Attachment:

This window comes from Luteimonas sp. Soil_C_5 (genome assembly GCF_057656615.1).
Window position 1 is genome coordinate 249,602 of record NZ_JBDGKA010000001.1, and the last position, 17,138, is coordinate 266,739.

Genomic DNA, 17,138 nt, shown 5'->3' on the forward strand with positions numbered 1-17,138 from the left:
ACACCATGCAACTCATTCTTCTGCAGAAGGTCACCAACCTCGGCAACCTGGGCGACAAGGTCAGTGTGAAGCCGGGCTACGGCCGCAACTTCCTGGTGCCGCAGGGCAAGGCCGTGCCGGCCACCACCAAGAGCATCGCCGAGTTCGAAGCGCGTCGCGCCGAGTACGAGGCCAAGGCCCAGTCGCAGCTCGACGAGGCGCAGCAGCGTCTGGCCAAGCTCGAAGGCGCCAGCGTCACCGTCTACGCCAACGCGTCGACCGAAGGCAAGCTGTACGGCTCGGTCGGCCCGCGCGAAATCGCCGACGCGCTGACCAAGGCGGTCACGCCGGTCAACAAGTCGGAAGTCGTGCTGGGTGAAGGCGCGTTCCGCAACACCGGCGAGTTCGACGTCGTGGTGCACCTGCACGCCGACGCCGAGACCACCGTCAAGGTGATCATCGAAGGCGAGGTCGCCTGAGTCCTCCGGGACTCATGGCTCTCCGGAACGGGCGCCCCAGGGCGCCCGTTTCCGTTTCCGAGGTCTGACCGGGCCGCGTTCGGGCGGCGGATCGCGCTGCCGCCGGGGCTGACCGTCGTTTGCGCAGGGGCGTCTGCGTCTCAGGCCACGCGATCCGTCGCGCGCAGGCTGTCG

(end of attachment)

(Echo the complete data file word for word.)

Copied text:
This window comes from Luteimonas sp. Soil_C_5 (genome assembly GCF_057656615.1).
Window position 1 is genome coordinate 249,602 of record NZ_JBDGKA010000001.1, and the last position, 17,138, is coordinate 266,739.

Genomic DNA, 17,138 nt, shown 5'->3' on the forward strand with positions numbered 1-17,138 from the left:
ACACCATGCAACTCATTCTTCTGCAGAAGGTCACCAACCTCGGCAACCTGGGCGACAAGGTCAGTGTGAAGCCGGGCTACGGCCGCAACTTCCTGGTGCCGCAGGGCAAGGCCGTGCCGGCCACCACCAAGAGCATCGCCGAGTTCGAAGCGCGTCGCGCCGAGTACGAGGCCAAGGCCCAGTCGCAGCTCGACGAGGCGCAGCAGCGTCTGGCCAAGCTCGAAGGCGCCAGCGTCACCGTCTACGCCAACGCGTCGACCGAAGGCAAGCTGTACGGCTCGGTCGGCCCGCGCGAAATCGCCGACGCGCTGACCAAGGCGGTCACGCCGGTCAACAAGTCGGAAGTCGTGCTGGGTGAAGGCGCGTTCCGCAACACCGGCGAGTTCGACGTCGTGGTGCACCTGCACGCCGACGCCGAGACCACCGTCAAGGTGATCATCGAAGGCGAGGTCGCCTGAGTCCTCCGGGACTCATGGCTCTCCGGAACGGGCGCCCCAGGGCGCCCGTTTCCGTTTCCGAGGTCTGACCGGGCCGCGTTCGGGCGGCGGATCGCGCTGCCGCCGGGGCTGACCGTCGTTTGCGCAGGGGCGTCTGCGTCTCAGGCCACGCGATCCGTCGCGCGCAGGCTGTCG